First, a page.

As many FLT3-inhibitors also target KIT, AKN-028 was tested in a human megakaryoblastic leukemia cell line overexpressing KIT, in which the substance induced a significant inhibition of KIT autophosphorylation. The inhibition was higher in this cell assay than predicted by the results from our kinase screen. A possible explanation for this discrepancy may be that only the active form of KIT is present in the kinase panel, whereas the cell assay might reflect effects on both the active and the inactive form of the kinase.
Our kinase-panel screen also revealed inhibition of RPS6- and CLK kinases. Recently, it has been shown that RPS6K, a downstream effector in the mammalian target of rapamycin (mTOR) signaling pathway, is activated in primary FLT3-mutated AML-cells.45
The mTOR pathway is involved in cellular growth and survival, and mTOR dysregulation has been implicated in several malignancies. Furthermore, mTOR inhibitors have been developed as anticancer treatment.46
AC220 did not inhibit RPS6K, in accordance with the published kinase-inhibition profile of this compound. Thus, inhibition of RPS6K could possibly be part of the differentiating effect between AKN-028 and AC220 on the cell kill induced in primary cells. CLK kinases have been reported to play a role in the AKT pathway,47
but their role (if any) in leukemogenesis is presently unknown. Further studies of AKN-028-mediated inhibition of KIT, and of other possible targets, are underway.
AML is biologically a heterogeneous disease. Hitherto, patients treated with FLT3 inhibitors have, with the possible exception of AC220, shown only modest and transient clinical response.48
Indeed, inhibition of FLT3 autophosphorylation does not always lead to cell death, and some leukemic cells may not be dependent on FLT3 signaling.18
In addition, monotherapy with TKIs is associated with the risk of developing resistance.49, 50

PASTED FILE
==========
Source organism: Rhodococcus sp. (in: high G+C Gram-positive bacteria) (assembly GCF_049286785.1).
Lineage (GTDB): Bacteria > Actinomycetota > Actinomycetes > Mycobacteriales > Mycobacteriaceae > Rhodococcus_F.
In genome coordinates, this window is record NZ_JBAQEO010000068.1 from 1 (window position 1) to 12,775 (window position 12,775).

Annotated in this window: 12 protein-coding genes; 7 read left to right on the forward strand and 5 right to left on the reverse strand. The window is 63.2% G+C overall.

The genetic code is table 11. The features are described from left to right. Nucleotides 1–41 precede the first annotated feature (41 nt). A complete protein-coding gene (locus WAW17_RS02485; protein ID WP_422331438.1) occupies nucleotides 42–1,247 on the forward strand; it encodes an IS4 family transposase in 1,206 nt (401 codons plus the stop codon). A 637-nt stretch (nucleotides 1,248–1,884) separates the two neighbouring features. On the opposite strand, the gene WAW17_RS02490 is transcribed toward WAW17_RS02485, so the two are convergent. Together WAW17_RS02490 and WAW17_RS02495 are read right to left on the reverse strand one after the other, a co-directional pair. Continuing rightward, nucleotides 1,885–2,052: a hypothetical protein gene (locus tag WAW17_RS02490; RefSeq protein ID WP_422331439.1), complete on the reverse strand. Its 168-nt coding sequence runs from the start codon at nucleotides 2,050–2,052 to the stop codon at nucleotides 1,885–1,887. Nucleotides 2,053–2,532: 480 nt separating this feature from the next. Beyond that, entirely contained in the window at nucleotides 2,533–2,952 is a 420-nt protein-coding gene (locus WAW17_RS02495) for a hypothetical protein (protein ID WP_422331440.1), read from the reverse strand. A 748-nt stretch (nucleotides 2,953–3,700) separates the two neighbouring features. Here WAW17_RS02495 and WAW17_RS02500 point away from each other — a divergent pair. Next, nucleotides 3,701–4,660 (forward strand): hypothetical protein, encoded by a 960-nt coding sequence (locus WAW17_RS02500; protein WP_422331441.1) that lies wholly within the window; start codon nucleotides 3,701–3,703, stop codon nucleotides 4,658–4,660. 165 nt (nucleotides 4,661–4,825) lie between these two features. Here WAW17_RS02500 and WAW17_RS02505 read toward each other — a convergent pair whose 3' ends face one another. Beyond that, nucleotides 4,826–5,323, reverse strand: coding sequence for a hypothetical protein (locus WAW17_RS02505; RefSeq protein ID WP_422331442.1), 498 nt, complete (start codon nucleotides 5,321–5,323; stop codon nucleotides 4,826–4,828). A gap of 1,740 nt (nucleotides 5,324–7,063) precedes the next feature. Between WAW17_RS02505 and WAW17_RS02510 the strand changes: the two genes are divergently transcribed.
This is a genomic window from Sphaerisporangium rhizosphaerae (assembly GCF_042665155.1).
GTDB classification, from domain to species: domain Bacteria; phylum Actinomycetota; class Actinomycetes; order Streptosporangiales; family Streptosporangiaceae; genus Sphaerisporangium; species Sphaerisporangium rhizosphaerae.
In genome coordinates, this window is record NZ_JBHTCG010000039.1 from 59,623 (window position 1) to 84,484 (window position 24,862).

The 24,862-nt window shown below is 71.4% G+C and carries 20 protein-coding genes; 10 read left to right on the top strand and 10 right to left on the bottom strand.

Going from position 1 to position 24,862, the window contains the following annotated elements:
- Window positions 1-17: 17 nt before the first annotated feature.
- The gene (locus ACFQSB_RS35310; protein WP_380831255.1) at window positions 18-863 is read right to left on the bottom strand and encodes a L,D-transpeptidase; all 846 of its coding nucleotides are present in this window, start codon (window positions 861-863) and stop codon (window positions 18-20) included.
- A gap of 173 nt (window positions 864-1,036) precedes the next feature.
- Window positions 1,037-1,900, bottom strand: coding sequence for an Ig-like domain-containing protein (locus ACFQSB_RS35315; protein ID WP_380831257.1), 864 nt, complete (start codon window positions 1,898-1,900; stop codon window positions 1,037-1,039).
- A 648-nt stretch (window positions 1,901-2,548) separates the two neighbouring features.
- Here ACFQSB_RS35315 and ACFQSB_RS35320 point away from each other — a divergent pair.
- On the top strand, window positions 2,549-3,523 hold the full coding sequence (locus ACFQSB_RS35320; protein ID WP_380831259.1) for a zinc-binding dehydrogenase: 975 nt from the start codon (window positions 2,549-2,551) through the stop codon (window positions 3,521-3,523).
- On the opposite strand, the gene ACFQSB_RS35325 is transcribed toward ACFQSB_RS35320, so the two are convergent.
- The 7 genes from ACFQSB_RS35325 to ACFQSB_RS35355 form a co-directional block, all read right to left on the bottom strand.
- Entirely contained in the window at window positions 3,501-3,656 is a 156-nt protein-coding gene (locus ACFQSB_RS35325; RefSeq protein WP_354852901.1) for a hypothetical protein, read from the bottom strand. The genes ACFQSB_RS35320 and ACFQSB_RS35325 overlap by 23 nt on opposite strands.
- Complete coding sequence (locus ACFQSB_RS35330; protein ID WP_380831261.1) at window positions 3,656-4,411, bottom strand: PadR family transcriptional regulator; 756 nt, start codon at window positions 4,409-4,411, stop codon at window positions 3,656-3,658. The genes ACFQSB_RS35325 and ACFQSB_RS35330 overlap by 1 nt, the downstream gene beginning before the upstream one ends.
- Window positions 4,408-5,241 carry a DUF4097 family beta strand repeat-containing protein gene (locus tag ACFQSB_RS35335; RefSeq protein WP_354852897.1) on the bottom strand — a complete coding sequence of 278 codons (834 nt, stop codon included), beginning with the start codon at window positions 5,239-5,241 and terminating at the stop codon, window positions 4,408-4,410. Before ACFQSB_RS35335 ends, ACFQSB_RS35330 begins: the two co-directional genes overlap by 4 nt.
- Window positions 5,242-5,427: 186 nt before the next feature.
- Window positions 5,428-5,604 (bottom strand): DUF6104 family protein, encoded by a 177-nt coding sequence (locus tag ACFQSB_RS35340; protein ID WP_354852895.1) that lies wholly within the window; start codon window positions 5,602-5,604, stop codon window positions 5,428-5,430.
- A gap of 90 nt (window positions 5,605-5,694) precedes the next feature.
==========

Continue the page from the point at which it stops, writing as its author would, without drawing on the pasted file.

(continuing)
Thus, a TKI such as AKN-028, targeting other pathways apart from FLT3, may be potentially advantageous. Nevertheless, combinations with other agents including conventional chemotherapeutics are probably necessary to optimize clinical efficacy. Results from our combination study suggest a sequence-dependent synergistic effect between AKN-028 and cytarabine or daunorubicin, with better antileukemic activity when cells were exposed to chemotherapy simultaneously or 24
h before adding AKN-028, whereas antagonism was observed when cells were pre-treated with AKN-028. The finding of possible synergy between cytotoxic drugs and targeted therapy is in line with the results reported from other TKIs.51, 52
Sequence-dependent antagonism after pre-treatment with TKIs has also been reported, possibly because of the fact that (some) TKIs may cause cell cycle arrest.52
Further studies of the cell cycle effect of AKN-028 are underway.
Pharmacokinetic studies show that anticipated effective plasma exposure can be obtained in mice after oral administration. If the IC90
value is divided with fraction unbound of the compound, taking into account the plasma protein binding of 96,5%, the plasma target concentration should be in the range of 1–3
. Given no strain difference and linear pharmacokinetics, a similar exposure in NMRI mice as in the C57 black mice would be expected. The predicted plasma profile in the hollow-fiber experiment corresponds to 1
h of exposure above the plasma target concentration of 1–3
twice daily. Thus, continuous exposure was not necessary to obtain an antitumoral effect, which is in accordance with some other TKIs, for example, dasatinib, being clinically effective despite a relatively short plasma half-life.53
In conclusion, AKN-028 is a novel TKI with potent in vitro and in vivo activity in AML, irrespective of FLT3 status. In vitro synergy with the standard antileukemic agents cytarabine and daunorubicin, along with good oral bioavailability, make AKN-028 a candidate drug for clinical trials. An international two-part multi-center phase-I study of AKN-028 in patients with AML started in January 2012 (ClinicalTrials.gov NCT01573247). Additional studies on its mechanism of action are underway.